Macbeth not only manipulated the two men but lied, not telling them the real reason he wanted Banquo dead. Macbeth figured that since Banquo was with him when the witches were telling him the prophecies he would soon be able to figure out that Macbeth took the chance to kill Duncan and become king. “Thou hast it now: King, Cawdor, Glamis, all, as the weird women promised, and I fear thou play'dst most foully for't”(III, I, 1-3) In this quote Banquo goes to explain that he has it all, and that Macbeth had cheated to get into the position he was in. As Banquo says “Thou played’st most foully for’t” Macebth started to plot his plan so that no one else can know about the real way he became king. Macbeths worry that Banquo’s blood line would rein one day, based on the prophecies told by the witches, made Macbeth act further on his plan to
Ambition can be used for good or evil. At the beginning of the play, Lady Macbeth uses her ambition for cruelty and wants to gain power. Lady Macbeth shows her cruelty by saying, “Come, you spirits that tend on mortal thoughts, unsex me here, and fill me from the crown to the toe topful of direst cruelty!” (1.5.38--41). What she means by this is that if Macbeth is too scared and cowardly to kill Duncan then she wishes that she was not a woman so that she could do it herself. She persuades her husband into killing Duncan by saying, “screw your courage to the sticking-place, and we’ll not fail” (1.7.60--61).
Lady Macbeth, Macbeth’s wife, for better or for worse had stuck by Macbeth. That being said she shares a much of the responsibility of Macbeth’s fall from grace. She pretty much is a catalyst to Macbeth’s actions, she pushed him to do things that he wouldn’t have. She pushes Macbeth to murder King Duncan by challenging Macbeth’s manhood; she also uses disturbing images of their unborn child to push Macbeth. “And dash'd the brains out” such a disturbing image that shakes Macbeth.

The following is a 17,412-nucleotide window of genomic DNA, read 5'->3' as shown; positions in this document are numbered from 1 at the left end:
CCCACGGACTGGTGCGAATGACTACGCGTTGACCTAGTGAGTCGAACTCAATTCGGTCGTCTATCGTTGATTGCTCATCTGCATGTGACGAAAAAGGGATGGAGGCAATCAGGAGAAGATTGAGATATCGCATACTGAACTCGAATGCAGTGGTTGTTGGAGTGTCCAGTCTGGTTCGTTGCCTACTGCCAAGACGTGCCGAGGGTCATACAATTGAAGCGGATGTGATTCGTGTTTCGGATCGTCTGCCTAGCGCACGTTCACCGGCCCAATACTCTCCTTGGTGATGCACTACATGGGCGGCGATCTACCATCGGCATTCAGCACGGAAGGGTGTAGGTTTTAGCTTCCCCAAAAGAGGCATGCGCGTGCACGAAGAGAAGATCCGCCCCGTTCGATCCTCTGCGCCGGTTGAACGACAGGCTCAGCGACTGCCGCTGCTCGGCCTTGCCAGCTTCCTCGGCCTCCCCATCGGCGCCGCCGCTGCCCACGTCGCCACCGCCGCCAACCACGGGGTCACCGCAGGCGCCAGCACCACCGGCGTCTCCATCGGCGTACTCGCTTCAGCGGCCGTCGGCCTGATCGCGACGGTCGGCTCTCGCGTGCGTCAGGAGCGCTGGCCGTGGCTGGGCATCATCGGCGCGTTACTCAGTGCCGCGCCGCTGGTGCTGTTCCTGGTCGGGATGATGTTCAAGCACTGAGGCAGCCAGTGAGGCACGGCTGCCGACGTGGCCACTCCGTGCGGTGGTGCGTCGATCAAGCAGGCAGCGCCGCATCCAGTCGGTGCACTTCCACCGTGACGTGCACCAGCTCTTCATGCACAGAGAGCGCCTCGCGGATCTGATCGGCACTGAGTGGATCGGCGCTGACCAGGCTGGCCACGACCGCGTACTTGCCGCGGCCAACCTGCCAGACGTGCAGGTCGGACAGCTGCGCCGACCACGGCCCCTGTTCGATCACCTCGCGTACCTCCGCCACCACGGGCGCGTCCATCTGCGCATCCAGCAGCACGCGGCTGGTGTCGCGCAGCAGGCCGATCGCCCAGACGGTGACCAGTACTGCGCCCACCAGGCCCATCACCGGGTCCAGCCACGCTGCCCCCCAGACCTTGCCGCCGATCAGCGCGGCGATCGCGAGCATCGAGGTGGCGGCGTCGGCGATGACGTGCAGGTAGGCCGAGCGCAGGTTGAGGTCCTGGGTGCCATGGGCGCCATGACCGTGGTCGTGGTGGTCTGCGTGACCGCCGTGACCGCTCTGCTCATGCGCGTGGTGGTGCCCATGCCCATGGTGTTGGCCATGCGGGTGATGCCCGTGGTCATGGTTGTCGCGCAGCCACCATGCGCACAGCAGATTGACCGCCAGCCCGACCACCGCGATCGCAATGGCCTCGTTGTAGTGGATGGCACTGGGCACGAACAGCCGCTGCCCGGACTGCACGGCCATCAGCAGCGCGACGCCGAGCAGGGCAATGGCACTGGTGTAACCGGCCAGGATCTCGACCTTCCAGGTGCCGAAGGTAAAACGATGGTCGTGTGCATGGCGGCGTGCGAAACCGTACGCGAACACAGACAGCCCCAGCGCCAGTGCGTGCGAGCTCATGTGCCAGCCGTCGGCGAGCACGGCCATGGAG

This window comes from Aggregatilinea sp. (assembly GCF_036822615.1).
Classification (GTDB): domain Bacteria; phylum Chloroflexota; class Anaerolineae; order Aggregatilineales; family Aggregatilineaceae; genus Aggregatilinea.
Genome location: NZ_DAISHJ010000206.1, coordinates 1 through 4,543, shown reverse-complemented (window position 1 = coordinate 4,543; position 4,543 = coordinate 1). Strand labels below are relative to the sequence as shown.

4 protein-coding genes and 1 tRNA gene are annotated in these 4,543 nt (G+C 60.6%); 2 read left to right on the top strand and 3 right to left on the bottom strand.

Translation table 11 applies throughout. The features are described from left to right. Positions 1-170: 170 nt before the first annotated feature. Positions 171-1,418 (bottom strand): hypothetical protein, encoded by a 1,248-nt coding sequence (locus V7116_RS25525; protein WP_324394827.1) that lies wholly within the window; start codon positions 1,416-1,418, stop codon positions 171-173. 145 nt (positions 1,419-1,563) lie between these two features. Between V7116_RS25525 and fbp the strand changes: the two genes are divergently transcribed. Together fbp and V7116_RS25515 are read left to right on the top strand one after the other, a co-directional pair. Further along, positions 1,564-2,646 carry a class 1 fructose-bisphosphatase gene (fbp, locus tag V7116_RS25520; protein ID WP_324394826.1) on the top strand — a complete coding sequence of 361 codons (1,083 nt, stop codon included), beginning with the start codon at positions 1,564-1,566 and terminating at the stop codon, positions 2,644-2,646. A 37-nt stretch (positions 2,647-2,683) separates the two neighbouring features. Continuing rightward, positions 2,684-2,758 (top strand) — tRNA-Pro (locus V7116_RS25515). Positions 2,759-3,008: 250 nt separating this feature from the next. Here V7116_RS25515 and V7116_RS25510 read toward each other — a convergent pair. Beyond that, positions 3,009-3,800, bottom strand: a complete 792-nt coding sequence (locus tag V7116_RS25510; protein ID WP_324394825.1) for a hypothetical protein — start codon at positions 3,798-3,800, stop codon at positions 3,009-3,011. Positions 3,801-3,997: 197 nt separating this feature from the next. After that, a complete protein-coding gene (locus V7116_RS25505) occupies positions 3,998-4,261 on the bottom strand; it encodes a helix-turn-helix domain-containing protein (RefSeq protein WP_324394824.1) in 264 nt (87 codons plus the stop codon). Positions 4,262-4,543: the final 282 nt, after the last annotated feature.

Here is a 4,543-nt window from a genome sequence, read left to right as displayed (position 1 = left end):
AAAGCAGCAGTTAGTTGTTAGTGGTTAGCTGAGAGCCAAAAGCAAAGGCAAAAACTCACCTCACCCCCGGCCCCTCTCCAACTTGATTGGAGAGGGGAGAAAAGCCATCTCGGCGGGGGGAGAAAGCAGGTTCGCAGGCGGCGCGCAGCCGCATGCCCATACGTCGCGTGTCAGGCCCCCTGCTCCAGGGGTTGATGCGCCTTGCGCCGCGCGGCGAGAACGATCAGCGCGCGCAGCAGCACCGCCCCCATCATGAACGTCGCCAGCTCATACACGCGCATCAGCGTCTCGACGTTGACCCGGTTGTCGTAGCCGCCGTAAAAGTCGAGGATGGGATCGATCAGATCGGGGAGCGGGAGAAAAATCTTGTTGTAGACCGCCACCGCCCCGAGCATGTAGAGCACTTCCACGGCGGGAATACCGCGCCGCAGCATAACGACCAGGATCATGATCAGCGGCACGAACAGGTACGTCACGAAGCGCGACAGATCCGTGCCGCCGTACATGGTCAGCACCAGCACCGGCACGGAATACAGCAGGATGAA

To sum it up, the witches and the prostitutes shares some similarities. For an example, they both are not welcomed into society this indicates they are outcasts, as well as this both the witches and the prostitutes strives to manipulative other characters into they trap this is shown clearly in Macbeth. When one of the witches’ quote “(Second Witch) All Hail, Macbeth, hail to thee, Thane of Cawdor!... ( the third witch) All hail, Macbeth, that shalt be king hereafter! ", the outcome of this is that the Witches were gaining Macbeth's hope in becoming King.
Soon a mere accusation from her becomes enough reason to convict even important, influential people. Abigail uses the witch hysteria that consumes Salem to secure herself from accusation, and gain control of the trials by accusing respectable people, before moving on to Elizabeth, and then in her desperation, she manipulates Mary Warren into eventually accusing John. “Abby' s lust threatens Proctor in many ways: she tempts him to sinning adultery in the first place;
The witches clearly entice him with power and even antagonize him so they may bend him to their will; other supernatural forces even lull him into a false sense security with the twisted words of their prophecy. Despite the fact that Lady Macbeth plays a large role in influencing his actions, these facts clearly show that the supernatural almost entirely controls Macbeth. It is quite apparent that the three witches are the first to even suggest that Macbeth might gain King Duncan’s throne. Without their words to Macbeth in the first act of the play, it is likely that the idea of seizing power never would have occurred to him. Before his encounter Macbeth is regarded as a hero: “But all’s too weak; For brave Macbeth (well he deserves that name)” (Shakespeare 1.2 15-16).